Indigenous Australians have every reason to be angry. They have every reason to defend their embassy. But this is Australia and, whatever our history, whatever the mistakes of the past, here, today, we do not fight political battles with physical violence.  I don’t care whether you’re black or white. I don’t care what your grievance is.  This is not how we do things in this country and unless those of us who support social equity, progress and human rights stand up and condemn this action, we are a part of the problem.

I do not ever want to see an Australian Prime Minister (or any other person), male or female, having to be dragged from a building in fear again.  I don’t care what your cause may be; this is not the way to address it. No matter how angry you are, no matter how provoked you feel you have been, you do your cause no favours by resorting to mob violence (and, yes, the threat of violence is still violence in my book).

I live by the maxim:

“All that is necessary for evil to triumph is for good men to do nothing.”

What happened yesterday was good people with a good cause doing evil.  And I will not stay silent.

Chrys Stevenson

Gillard, Abbott escorted under guard amid Aboriginal Tent Embassy protest, The Australian

See also Australia Day by Mike Stuchbery, the sentiments of which I heartily endorse  –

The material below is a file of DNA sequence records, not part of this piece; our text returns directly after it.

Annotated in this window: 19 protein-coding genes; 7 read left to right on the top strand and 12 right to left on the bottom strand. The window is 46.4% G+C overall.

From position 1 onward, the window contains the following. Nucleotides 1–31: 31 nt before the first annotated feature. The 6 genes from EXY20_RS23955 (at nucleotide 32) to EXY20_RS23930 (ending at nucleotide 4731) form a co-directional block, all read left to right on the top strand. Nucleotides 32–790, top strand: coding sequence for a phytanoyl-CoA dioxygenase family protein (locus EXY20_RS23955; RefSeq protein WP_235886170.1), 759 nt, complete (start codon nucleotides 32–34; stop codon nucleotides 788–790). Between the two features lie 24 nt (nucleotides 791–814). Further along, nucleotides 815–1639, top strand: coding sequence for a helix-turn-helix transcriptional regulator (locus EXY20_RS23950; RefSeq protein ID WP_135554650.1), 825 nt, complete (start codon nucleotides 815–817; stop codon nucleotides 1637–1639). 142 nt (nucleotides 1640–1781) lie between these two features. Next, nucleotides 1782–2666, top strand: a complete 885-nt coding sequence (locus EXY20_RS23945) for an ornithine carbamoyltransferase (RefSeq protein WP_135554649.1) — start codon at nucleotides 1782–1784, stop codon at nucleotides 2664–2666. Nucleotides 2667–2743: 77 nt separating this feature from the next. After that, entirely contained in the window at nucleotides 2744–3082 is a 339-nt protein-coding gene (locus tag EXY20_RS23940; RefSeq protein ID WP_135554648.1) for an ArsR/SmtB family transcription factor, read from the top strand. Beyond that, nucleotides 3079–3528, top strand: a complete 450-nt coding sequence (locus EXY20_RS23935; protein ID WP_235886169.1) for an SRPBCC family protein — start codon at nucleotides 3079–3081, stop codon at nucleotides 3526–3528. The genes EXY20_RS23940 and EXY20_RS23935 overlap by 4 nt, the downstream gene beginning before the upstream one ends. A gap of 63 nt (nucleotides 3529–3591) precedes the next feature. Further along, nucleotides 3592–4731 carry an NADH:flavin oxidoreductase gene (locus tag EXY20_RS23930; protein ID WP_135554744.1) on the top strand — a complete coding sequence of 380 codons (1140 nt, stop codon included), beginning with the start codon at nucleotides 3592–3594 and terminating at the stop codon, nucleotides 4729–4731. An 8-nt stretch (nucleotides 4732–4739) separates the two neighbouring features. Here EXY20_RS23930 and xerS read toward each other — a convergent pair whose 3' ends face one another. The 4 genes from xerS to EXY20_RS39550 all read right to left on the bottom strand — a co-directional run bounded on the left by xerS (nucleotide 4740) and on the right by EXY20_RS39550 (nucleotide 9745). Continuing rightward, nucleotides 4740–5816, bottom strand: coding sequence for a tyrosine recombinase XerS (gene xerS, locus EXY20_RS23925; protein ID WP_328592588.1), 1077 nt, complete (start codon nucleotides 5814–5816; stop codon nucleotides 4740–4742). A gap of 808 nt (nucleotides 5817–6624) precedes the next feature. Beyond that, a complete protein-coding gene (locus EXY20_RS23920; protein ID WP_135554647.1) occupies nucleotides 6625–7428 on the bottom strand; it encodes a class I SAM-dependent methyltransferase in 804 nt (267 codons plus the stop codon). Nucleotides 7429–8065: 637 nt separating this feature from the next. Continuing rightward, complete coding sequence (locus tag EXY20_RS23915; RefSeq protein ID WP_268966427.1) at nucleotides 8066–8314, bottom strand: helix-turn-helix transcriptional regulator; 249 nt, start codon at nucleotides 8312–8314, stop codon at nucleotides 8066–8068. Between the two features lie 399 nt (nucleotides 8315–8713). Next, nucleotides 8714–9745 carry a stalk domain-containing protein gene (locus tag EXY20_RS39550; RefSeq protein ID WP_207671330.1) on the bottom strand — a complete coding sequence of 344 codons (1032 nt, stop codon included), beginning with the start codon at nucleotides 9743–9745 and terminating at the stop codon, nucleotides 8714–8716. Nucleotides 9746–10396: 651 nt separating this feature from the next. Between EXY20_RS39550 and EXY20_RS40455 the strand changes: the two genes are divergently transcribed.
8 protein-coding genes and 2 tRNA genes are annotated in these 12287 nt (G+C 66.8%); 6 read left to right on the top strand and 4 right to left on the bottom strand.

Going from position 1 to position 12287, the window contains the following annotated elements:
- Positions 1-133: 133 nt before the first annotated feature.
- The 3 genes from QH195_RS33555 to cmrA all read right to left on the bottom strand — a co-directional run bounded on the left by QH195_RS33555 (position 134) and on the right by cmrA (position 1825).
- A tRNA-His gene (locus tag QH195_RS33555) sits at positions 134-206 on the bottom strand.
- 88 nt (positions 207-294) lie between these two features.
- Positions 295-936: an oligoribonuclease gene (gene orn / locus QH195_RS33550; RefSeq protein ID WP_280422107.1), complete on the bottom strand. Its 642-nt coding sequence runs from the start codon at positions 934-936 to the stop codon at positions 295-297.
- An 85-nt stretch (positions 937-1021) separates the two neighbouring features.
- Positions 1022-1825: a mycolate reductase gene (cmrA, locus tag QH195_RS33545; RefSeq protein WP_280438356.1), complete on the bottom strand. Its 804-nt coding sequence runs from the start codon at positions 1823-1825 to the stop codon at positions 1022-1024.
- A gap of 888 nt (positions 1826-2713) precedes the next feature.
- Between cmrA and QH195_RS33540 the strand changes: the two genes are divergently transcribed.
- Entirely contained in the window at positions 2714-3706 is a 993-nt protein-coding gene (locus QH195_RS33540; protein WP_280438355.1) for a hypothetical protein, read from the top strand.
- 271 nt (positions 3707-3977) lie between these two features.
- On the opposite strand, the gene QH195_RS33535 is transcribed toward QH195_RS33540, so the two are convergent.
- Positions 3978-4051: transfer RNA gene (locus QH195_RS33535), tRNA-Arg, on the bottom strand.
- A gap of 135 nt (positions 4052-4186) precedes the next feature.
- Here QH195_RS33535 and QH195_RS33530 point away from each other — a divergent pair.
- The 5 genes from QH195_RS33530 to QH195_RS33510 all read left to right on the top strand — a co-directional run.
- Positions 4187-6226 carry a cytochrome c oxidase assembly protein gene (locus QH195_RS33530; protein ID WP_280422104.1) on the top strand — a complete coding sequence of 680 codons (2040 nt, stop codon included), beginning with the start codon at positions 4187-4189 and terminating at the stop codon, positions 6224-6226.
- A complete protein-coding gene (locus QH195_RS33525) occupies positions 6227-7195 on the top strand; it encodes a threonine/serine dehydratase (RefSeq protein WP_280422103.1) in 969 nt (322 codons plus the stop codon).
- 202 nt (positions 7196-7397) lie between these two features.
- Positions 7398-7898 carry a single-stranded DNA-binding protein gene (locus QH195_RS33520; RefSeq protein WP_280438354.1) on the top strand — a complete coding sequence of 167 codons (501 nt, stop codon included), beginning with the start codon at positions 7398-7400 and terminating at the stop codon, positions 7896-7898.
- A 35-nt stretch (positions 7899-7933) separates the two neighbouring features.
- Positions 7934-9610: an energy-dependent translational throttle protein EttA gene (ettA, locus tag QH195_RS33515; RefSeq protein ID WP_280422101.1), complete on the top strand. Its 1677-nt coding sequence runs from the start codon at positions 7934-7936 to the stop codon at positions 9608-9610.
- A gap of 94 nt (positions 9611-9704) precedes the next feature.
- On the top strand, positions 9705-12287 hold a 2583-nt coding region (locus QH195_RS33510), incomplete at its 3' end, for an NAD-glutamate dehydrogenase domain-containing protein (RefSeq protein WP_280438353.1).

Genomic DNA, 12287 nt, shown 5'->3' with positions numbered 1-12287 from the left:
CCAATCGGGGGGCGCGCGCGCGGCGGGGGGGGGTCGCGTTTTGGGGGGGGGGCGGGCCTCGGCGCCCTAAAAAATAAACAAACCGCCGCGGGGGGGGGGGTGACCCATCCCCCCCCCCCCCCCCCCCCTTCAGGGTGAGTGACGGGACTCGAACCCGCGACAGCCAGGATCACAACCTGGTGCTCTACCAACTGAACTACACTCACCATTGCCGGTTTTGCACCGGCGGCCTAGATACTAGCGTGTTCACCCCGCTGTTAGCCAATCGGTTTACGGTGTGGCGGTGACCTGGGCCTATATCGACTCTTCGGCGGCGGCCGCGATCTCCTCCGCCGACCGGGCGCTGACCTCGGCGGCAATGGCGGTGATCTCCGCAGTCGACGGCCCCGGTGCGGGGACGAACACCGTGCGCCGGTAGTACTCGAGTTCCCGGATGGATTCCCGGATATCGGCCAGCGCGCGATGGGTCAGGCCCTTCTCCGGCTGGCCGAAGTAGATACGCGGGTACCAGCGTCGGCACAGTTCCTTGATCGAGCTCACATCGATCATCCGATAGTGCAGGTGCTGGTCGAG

Extract:  “You can sit me down and discuss radical means of action. You can talk to me all you want about not falling into line with the hegemony, that you’re not there to look good for the cameras.

Fact is, you’re in Canberra. It’s Australia Day. The focus, whether you like it or not, is on you. Any aggro and there will be newsvans down there within minutes to provide fodder for a fortnight’s frenzied headlines.

Use your bloody heads, as well as your hearts.”

An argument in favour of exorcisms – ‘in the spirit’ of Margaret Court

I’ve used this technique before, but I think Margaret Court’s latest rant on homosexuals and same-sex marriage in today’s Herald-Sun warrants another reality check.

Sometimes a different ‘spin’ on an argument helps us recognise just how cruel, outdated, hateful, ignorant and just plan batshit crazy it is.

In the following article, based on Margaret Court’s opinion piece in the Herald-Sun, the words highlighted in red are mine, and not Margaret Court’s.

I have used the basic structure and logic of Court’s  article, not to argue against homosexuals and same-sex marriage (as she does in the original) but, in this case, to argue in favour of treating mental illness with exorcisms (as carried out by Jesus).  If this seems a rather bizarre idea, remember that exorcisms are still performed today and that, not so long ago, Hillsong-aligned Mercy Ministries was exposed for conducting exorcisms on young, vulnerable girls admitted to their program with the promise of comprehensive medical and psychological support for depression and eating disorders.